Whipping up a fresh baguette has been one of my favourite party tricks for the past few years. Looks impressive, and the house smells amazing!!!
I have read countless articles on bread making over the years that claim to hold the BEST secrets to making an incredible loaf. For the novice baker, making a basic fresh baguette can be incredibly intimidating. It doesn’t need to be!
The most incredible bread, in my opinion, is bread that is served FRESH from the oven.
Last summer during my stint at NWCAV, Chef Warren demystified bread making for the class and broke it down into 4 simple ingredients and 6 simple steps.
- 1st Rise
- 2nd Rise
Simple recipe + uncomplicated process = bread you will make more often = more bread fresh from the oven = best bread ever.
Let’s take it one step further. We’ve simplified the recipe and the process, now let’s talk timing. To be successful at bread making, you need to plan ahead. For example, if I know that I want to make a fresh baguette in advance, I always make my dough the night before and let it proof in the fridge. Then, I do a work back schedule from when I want to pull it from the oven. For example, if I want the bread ready for 6pm:
4:00 – Remove dough from fridge to warm up to room temp (30 min)
4:30 – Shape the dough and let rise (45 min). Preheat oven.
5:15 – Bake dough for approximately 40 mins
5:55 – Bread comes out of oven and house smells divine!!
Making a Fresh Baguette is Not Complicated!
Bread making is not at all complicated. Sure, there are millions of variations that you can make, and thousands of different techniques to play around with, but if you master bread making in the simplest form, you will be able to easily and effortlessly serve bread fresh from the oven any time you want.
Mastered basic bread making? Here is an article from America’s Test Kitchen on a few specialty techniques to really up your game. Just need a few more tools such as a couche, baking board and pizza peel.
**Fickle Family Tip – whenever I pull out a fresh baguette from the oven or flatbread off the grill, suddenly whatever else I’m serving is automatically a win!
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Yield 1 large or 2 small baguettes
A simple and uncomplicated recipe for making fresh baguette at home.
- 1 cup water
- 1 tsp active dry yeast
- 2 - 3 cups flour (all purpose or bread flour)
- 1 tsp salt
- Pour water and yeast into large bowl.
- Add 1 cup of flour and mix. It should look like a pancake batter.
- Add salt and continue to mix in.
- Continue to add flour until a dough forms.
- Start kneading on a floured surface.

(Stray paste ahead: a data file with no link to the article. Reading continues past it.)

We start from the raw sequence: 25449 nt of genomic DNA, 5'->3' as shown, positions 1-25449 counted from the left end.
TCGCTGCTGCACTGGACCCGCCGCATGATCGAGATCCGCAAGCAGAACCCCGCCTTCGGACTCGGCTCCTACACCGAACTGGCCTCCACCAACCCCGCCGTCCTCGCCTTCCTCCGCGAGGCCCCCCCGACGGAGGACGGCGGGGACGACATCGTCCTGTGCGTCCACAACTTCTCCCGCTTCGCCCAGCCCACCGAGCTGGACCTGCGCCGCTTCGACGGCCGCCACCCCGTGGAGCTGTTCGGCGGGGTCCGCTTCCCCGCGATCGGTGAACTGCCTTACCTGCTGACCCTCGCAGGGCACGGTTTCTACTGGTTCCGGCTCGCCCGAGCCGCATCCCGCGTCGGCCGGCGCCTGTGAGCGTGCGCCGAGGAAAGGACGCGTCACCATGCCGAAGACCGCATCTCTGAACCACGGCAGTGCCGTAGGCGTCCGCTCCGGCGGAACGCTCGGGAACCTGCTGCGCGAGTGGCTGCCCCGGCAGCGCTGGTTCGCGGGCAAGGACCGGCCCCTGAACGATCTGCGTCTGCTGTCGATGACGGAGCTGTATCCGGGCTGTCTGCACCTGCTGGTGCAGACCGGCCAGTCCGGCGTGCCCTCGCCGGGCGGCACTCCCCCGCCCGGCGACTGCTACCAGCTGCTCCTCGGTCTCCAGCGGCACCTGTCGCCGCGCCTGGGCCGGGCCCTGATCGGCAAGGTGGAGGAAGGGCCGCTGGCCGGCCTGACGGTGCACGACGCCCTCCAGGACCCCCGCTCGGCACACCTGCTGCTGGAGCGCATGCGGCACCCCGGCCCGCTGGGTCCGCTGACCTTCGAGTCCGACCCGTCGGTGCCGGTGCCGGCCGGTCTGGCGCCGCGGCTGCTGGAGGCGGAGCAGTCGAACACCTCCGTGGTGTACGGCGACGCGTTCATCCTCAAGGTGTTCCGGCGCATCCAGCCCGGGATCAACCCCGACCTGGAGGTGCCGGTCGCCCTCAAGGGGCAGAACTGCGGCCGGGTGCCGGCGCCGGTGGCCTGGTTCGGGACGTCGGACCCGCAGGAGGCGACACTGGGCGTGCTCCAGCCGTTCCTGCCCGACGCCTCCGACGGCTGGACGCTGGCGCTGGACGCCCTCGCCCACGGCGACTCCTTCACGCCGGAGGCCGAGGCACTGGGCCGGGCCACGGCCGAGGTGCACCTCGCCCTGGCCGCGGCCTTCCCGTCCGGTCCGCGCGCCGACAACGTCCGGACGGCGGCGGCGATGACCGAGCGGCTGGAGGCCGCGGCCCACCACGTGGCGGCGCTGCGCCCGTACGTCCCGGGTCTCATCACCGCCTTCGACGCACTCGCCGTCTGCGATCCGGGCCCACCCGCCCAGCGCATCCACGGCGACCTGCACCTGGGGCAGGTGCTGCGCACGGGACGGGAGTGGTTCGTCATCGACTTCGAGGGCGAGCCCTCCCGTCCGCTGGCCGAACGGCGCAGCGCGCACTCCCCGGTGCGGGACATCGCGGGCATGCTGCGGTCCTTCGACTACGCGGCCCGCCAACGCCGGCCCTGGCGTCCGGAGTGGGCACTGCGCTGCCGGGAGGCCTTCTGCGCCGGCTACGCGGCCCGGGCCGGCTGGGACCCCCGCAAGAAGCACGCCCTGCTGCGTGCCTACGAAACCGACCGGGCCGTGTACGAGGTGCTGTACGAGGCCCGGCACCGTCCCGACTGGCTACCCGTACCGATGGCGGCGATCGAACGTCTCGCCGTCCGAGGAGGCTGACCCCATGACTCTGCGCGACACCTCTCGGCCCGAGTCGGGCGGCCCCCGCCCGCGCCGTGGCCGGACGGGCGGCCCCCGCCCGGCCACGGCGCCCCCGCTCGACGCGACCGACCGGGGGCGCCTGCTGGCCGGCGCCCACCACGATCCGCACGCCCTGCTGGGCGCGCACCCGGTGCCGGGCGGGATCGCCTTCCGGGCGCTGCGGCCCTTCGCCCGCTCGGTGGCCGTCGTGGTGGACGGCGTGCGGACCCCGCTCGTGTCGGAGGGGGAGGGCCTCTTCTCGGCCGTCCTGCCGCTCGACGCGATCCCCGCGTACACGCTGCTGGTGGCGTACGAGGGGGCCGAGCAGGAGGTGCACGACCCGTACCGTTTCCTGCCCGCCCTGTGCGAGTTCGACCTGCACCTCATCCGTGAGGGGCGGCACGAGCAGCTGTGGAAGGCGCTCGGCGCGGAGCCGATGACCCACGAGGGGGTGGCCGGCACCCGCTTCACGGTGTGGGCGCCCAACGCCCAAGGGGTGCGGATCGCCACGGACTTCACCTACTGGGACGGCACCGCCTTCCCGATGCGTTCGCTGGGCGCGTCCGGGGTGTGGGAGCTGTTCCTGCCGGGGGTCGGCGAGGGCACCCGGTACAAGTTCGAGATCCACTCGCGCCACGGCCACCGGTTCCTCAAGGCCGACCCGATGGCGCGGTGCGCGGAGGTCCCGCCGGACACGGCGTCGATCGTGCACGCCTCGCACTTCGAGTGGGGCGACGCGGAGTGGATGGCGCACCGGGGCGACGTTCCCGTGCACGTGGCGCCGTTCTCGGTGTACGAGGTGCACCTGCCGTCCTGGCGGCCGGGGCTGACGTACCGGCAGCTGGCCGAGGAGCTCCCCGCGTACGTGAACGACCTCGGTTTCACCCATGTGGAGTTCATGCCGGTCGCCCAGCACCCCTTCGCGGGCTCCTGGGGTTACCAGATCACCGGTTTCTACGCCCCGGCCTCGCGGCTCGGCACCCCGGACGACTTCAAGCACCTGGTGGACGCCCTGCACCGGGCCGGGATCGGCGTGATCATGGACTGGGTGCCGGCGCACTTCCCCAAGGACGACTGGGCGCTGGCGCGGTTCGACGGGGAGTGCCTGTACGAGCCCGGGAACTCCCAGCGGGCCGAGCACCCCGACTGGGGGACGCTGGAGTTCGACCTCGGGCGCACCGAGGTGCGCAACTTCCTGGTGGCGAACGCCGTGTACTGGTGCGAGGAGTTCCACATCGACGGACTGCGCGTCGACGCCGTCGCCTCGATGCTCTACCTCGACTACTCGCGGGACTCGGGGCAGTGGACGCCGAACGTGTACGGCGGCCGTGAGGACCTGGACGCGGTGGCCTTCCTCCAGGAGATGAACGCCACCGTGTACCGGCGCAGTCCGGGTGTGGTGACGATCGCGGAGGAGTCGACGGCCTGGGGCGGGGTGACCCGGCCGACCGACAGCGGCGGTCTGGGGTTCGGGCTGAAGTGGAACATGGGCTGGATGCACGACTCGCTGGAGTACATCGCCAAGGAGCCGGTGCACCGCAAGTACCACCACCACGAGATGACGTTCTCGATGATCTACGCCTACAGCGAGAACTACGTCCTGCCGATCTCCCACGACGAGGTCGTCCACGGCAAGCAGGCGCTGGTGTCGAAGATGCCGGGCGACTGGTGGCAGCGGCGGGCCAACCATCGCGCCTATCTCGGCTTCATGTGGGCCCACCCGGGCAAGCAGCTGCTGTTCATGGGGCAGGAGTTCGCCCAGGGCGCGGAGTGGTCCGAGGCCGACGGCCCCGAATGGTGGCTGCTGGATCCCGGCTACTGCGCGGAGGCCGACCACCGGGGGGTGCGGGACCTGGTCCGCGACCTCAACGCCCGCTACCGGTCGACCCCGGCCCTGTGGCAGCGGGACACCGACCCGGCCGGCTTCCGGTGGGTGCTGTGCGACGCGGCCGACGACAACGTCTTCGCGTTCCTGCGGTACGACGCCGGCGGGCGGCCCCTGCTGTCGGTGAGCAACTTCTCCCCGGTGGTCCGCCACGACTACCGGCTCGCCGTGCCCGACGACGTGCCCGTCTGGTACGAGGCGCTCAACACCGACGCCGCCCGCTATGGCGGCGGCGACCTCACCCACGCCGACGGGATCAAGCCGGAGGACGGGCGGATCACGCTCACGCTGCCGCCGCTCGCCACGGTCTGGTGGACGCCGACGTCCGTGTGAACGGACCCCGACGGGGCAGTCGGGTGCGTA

- Add flour a little bit at a time until the dough is formed BUT still a tiny bit sticky (a happy dough is a tacky dough!).
- Shape dough into a ball, smoothing out the top and pinching together at the bottom.
- Rub a little bit of oil on the dough and cover it with saran wrap or a clean dish towel.
- Let rise (1st proof) for 1 - 2 hours on the counter, or overnight in the fridge (I've done up to 18 hours).
- If proofed in the fridge, remove dough and let sit about 30 mins to warm up.
- Stretch dough into a rectangle and place on a floured surface. Fold and pinch dough (like you are "rolling up the rim") into a baguette shape. Fold up and pinch the ends.
- Prepare a large sheet pan* with parchment paper. Lightly oil the sheet, or sprinkle with a little bit of cornmeal if you have it.
- Transfer, seam side down, onto the pan. Sprinkle generously with flour, cover with a dishtowel. Let rise (2nd proof) for about 30 - 60 minutes**.
- Preheat oven to 400 degrees F. Can add a little bowl of water to the oven to create some steam.
- Score the bread diagonally with a sharp knife and bake until a deep golden brown, approximately 40 minutes**.
* I use an extra large sheet pan and usually have to place my baguette on the diagonal so that it fits. If you don't have an extra large pan, divide the dough in half and roll two separate baguettes.
** Bread making can be a bit subjective. For example, amount of time for the "perfect" proof will depend on many things, including the temperature of your house. Don't get too fussed about this in the beginning. Even if your bread is a bit over or a bit under proofed, it will still be great! Same goes for amount of time to bake. 40 mins is a guideline, but trust your judgement. The more dark golden brown, the harder the crust.
Courses Baking and Desserts